Regarding socioeconomic disadvantage, although there was a broad range of income, 11.5% of men reported no household income, and 67.1% of men reported unemployment. Perception of relative household and community disadvantage was clustered in the middle, with most men having responded somewhat worse (household: 29.6%, community: 21.8%), about the same (household: 20.6%, community: 31.5%), or somewhat better (household: 38.8%, community: 37.8%) than neighboring households or communities.

On average, there was slight agreement with gender inequitable attitudes (0.12; scale range − 2–2). Men reported none to little trauma symptoms on average (0.69; scale range 0–3). 16% (16.2%) of men reported past-year use of physical and/or sexual IPV.

Exploratory factor analysis

We performed EFA to select variables to represent three constructs: interpersonal violence, socioeconomic adversity, and conflict violence. In the EFA for interpersonal violence exposure, all variables were retained in a one-factor model (χ2 = 5.111, p = 0.078; RMSEA = 0.027; CLI = 0.991; SRMR = 0.039). For socioeconomic adversity, the final solution was a one-factor model with all variables except standard of living (χ2 = 7.705, p = 0.021; RMSEA = 0.037; CLI = 0.996; SRMR = 0.027). We found a two-factor solution with reasonable fit for conflict violence exposure. This solution, however, had many cross-loadings and few/low loadings on the second factor, suggesting the absence of two factors measured by distinct variables. We, therefore, decided to use a measured variable that was a combination of witnessing and experiencing conflict violence (0–16 events; treated as a continuous variable). We also included lifetime displacement as a separate variable.

Structural equation model

The SEM had acceptable fit (χ2 = 1576.574, p = 0.000; RMSEA = 0.041; CLI = 0.882; SRMR = 0.055) (Fig. 2). Regarding primary hypotheses: Interpersonal violence was linked directly to IPVAW (β = 0.875; OR = 2.40). Interpersonal violence also was linked to trauma symptoms (β = 0.331), which were linked to use of IPVAW (β = 0.238; OR = 1.27). There was no path, however, from socioeconomic adversity to use of IPVAW. There was a path from interpersonal violence to gender inequitable attitudes (β = 0.364) to increased use of IPVAW (β = 0.180; OR = 1.20). Whereas there was a direct relationship between conflict exposure and use of IPVAW, use of IPVAW decreased as conflict exposures increased (β=-0.036; OR = 0.96).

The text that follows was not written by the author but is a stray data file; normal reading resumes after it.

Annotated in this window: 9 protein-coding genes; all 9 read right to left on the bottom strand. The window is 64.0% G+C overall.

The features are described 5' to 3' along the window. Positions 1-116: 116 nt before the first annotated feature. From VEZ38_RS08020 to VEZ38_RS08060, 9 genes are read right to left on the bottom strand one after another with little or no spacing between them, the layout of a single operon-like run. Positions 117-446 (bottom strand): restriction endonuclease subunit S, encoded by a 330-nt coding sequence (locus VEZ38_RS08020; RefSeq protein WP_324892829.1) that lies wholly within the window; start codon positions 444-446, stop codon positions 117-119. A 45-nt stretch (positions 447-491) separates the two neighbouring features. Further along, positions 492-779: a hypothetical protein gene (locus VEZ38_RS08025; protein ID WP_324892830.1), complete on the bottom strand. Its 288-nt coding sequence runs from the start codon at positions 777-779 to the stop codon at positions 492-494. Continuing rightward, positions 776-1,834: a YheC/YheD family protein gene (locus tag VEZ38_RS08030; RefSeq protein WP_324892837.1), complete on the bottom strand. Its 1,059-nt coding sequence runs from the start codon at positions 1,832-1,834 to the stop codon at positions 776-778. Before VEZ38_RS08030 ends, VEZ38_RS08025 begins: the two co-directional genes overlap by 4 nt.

Fig. 2
figure 2

Structural equation model of men’s use of IPVAW (n = 2080)

Sensitivity analyses

In the sensitivity analyses controlling for age (Supplement, Fig. 1), patterns of results did not change. In the sensitivity analyses considering potential overlap in physical or sexual violence experiences and conflict violence exposures (n = 1888) (Supplement, Fig. 2), the primary relationships for the five constructs and IPVAW did not change.


Our study is among the first to empirically assess relationships among constructs, each of which speaks to a different hypothesis of drivers for the use of IPVAW in a conflict-affected setting. If the model’s assumptions are correct, including the direction of causality, men’s experiences of interpersonal violence lead to increased use of IPVAW. Moreover, men’s experiences of interpersonal violence lead to trauma symptoms and gender inequitable attitudes, which lead to IPVAW use. By contrast, men’s experiences of socioeconomic adversity do not contribute directly or indirectly to the use of IPVAW, and men’s experiences of conflict violence are inversely related to the use of IPVAW.

Interpersonal violence

The link between select types of interpersonal violence exposure (e.g., child abuse) and men’s use of IPVAW is well established in the current literature [3, 4, 29, 30, 49, 50], although less well documented in literature focused on conflict-affected settings. Scholars have explained this connection in varied ways, including through social learning theories that emphasize how direct experiences of violence contribute to the internalization of complex scripts condoning violence [51]. Through exposure to violence, violence can be normalized [41], and aggression may be seen as an effective way to resolve conflict [42]. When these internalized scripts include patriarchal attitudes justifying IPVAW (e.g., when a boy witnesses his father use IPVAW), the relationship between interpersonal violence and men’s use of IPVAW could be mediated through gender inequitable attitudes, consistent with this SEM.